The image of the storm over Europe pulled the two geographies into dialogue with one another and into dialogue with a global discussion on climate change and its impacts. It drew metaphorical parallels between the storms (meteorological and otherwise) currently affecting the United States and the storms of various stripes that have overtaken the E.U. and its member states. Just as importantly, it brought commenters from from around the world into policy conversation that placed Sandy properly in larger geopolitical and environmental contexts. Neither of the other genres of representation or reporting on Sandy did this. In this particular monadic image, Sandy was transformed—from a meterological event affecting the American northeast into a global event directly related to public issues, concerns, and choices shared across continents.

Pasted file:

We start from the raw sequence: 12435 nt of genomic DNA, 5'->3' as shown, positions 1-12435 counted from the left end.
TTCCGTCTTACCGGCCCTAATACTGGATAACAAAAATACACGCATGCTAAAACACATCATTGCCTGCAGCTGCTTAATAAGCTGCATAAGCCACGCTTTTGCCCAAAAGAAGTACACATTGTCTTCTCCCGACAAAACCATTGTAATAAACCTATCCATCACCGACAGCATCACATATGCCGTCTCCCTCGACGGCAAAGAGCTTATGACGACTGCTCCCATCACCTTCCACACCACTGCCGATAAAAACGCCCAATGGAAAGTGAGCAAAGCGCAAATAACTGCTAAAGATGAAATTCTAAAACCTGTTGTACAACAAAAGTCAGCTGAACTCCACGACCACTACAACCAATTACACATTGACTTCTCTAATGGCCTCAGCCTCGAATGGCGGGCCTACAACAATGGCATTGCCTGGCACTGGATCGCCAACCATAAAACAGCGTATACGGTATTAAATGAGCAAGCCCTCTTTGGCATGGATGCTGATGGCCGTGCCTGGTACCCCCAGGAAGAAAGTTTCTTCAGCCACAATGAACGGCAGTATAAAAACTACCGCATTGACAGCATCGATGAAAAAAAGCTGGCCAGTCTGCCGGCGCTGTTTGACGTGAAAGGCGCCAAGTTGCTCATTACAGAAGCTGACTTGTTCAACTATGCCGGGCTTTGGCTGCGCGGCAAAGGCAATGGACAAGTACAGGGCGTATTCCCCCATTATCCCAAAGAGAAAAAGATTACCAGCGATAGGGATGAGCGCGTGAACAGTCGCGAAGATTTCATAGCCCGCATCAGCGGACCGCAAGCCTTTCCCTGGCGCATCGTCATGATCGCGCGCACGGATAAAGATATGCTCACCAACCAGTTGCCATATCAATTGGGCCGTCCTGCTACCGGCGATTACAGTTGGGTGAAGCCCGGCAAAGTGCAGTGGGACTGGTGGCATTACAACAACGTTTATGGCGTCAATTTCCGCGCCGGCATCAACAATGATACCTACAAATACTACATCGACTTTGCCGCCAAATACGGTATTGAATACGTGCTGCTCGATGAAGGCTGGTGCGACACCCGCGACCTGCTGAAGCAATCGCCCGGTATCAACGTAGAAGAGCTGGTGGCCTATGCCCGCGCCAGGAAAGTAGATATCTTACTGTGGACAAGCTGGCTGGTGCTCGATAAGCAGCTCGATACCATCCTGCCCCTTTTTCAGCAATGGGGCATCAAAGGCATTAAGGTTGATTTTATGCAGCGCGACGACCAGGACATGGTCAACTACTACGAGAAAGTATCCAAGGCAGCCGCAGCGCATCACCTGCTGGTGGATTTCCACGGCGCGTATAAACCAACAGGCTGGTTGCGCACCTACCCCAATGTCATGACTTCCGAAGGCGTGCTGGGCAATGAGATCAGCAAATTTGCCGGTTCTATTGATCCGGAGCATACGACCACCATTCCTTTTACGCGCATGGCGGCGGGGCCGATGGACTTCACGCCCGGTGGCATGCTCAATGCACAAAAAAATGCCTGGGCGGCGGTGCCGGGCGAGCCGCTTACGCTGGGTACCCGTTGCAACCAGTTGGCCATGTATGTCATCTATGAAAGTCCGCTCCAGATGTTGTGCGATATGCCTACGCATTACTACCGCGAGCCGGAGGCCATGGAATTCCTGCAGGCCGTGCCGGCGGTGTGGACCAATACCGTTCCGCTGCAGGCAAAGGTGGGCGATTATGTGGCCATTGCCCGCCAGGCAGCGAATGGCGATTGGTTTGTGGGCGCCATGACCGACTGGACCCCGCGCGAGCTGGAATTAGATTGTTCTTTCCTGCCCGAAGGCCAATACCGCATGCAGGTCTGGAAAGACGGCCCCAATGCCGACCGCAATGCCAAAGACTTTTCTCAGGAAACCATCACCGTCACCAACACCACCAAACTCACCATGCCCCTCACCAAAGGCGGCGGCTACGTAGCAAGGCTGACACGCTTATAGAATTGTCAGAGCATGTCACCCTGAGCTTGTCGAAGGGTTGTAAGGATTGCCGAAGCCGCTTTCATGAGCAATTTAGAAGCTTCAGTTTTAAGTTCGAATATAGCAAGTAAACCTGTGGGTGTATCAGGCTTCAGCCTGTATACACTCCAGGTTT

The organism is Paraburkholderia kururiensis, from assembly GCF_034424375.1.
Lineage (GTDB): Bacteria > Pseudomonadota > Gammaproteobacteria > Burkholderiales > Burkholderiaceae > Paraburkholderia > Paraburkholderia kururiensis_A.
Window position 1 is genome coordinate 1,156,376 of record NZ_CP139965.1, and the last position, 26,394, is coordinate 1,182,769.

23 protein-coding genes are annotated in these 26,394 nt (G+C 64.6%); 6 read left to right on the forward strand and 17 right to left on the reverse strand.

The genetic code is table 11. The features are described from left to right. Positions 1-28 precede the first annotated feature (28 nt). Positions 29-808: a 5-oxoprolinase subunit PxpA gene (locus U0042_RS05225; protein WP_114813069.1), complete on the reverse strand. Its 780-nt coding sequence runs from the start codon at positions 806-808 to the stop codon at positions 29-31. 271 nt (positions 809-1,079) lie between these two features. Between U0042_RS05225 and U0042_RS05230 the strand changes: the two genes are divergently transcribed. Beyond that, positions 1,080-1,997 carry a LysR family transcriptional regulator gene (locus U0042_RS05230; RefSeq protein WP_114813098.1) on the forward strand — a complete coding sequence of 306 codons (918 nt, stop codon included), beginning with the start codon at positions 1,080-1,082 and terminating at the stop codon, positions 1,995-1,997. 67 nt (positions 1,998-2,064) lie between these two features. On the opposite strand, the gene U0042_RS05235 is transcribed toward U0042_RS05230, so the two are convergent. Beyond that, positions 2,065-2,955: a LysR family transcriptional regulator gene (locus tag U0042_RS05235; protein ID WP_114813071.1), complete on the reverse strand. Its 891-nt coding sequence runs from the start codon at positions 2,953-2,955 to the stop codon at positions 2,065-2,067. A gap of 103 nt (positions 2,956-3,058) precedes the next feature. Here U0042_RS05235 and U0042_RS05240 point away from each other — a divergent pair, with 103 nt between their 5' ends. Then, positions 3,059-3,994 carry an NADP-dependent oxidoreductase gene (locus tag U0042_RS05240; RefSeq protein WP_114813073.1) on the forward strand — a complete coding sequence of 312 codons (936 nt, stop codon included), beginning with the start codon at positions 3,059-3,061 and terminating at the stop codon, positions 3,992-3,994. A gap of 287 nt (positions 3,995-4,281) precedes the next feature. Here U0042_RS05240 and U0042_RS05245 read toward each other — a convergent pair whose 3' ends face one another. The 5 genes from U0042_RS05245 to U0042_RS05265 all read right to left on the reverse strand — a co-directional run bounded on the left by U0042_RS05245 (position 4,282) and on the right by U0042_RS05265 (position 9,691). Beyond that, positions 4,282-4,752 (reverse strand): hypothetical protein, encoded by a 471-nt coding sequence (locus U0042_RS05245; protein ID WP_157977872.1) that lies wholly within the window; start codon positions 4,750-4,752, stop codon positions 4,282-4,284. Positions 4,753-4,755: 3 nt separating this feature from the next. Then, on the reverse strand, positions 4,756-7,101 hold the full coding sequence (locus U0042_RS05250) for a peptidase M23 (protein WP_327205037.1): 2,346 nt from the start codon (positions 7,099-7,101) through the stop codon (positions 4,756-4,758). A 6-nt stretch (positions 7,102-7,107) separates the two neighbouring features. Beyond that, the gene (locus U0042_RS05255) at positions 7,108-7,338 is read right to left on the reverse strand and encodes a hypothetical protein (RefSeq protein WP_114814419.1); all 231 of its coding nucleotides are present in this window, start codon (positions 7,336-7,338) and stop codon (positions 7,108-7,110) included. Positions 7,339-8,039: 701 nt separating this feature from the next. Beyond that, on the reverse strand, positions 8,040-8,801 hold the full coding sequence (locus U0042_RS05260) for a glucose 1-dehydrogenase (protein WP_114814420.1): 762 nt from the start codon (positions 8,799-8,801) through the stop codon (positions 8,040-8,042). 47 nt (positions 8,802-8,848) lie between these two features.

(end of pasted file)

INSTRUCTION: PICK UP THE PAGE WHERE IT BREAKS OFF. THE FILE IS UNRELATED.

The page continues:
The image Sandy overtaking the Statue of Liberty accompanied by various monsters of film, not all of them American, situated Sandy within the global cultural imaginary, referring not just to a metaphorical understanding, but also to what Sandy portends. Once again, the event was internationalized. Here, however, it was also fictionalized (and yet, as process, nominally realized at the same time). The image drew attention to the narrativity, indeed even the restlessness of events; it laid bare the fictive, evolving, interpretive, and power-entangled natures of memory and experience. It recast Sandy as part of story that is being collectively written by humanity right now, rising action in a contested plot that begins with the industrial revolution and whose articulation and end remain unavoidably open—but always with the clear potential for—and claims about—historical, climactic, and indeed various forms of monstrous catastrophe.